ave been impossible to fill the depleted armies, or successfully prosecute further invasion. Another still more critical period arose in the latter part of the summer of 1864. In the spring of that year the Confederates had crushed an invading force in Florida, and practically ended the seige of Charleston. Banks had been defeated with great loss in his Red river campaign, and Sherman, after the defeat of his cavalry, compelled to fall back from his attempted invasion of Mississippi, and Hoke had captured Plymouth, and expelled the enemy from North Carolina, while the Confederates had met with no corresponding back-sets. Sherman had penetrated near Atlanta, but with considerable loss, and his ability to either capture the city or destroy Johnston's army was doubted, while few thought he could long maintain himself so far inland, and many believed he must finally retreat, which he could not do without great disaster. Grant had sustained fearful losses in the Wilderness, at Spot
Southern Historical Society Papers, Volume 21. (ed. Reverend J. William Jones), Memorial address (search)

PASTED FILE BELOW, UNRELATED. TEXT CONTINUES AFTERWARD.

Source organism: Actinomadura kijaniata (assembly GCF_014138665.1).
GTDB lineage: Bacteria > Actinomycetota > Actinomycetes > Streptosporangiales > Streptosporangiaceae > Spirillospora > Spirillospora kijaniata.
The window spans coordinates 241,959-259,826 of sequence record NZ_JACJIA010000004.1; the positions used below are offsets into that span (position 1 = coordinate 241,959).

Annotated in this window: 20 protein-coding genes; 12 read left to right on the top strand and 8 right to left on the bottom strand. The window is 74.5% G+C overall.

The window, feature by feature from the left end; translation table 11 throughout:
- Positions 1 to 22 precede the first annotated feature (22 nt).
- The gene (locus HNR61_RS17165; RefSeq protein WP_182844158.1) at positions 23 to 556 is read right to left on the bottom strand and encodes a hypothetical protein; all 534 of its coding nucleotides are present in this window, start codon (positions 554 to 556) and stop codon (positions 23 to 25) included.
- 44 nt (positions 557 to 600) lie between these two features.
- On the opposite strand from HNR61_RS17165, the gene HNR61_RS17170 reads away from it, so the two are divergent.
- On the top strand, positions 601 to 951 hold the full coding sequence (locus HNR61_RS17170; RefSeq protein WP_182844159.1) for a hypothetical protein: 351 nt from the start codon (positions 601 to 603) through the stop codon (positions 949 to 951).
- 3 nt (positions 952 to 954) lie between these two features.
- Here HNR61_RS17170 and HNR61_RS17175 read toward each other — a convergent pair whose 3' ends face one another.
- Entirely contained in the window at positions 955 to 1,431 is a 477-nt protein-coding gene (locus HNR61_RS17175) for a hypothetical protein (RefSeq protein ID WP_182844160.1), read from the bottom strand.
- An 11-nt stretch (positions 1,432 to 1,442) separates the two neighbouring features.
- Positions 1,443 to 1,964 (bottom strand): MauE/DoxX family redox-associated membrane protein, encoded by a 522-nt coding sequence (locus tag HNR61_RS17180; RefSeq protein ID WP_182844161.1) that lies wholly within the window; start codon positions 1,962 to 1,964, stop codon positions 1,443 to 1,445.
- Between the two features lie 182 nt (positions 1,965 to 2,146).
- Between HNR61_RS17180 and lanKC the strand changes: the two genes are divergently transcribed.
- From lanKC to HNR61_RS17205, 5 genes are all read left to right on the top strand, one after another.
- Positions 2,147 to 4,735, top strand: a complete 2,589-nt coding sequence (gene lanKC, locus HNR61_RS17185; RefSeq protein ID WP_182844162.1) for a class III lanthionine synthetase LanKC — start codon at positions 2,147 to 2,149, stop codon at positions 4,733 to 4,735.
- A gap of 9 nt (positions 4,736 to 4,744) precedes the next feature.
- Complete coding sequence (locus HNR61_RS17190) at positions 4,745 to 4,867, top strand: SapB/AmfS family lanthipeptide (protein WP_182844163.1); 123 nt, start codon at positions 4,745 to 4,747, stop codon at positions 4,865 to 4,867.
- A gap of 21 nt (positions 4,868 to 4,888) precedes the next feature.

at splendid body of volunteers, that ultimately placed them at the head of companies, regiments, brigades and divisions. Among its originial officers were Major-General Hoke, Brigadier-Generals Lane and Lewis, Colonels Avery, Bridgers, Hardy, W. W. McDowell, J. C. S. McDowell, Starr, Pemberton, Fuller, and a score of others, whie the world as one of the best and bravest of all our leaders. It was this same gift that enabled General Hill to select from the lieutenants of his regiment Robert F. Hoke to be made major of his regiment over ten competent captains. It was this intuitive perception of persistent pluck, dash and coolness that prompted him to loring scenes of the last days of the Confederacy, Hill was not a man to sulk in his tent. Volunteering successively on the staff of his old friends, Beauregard and Hoke, who appreciated his advice and assistance, he showed himself ever ready to serve the cause in any capacity. The repeated and urgent requests of both Johnston a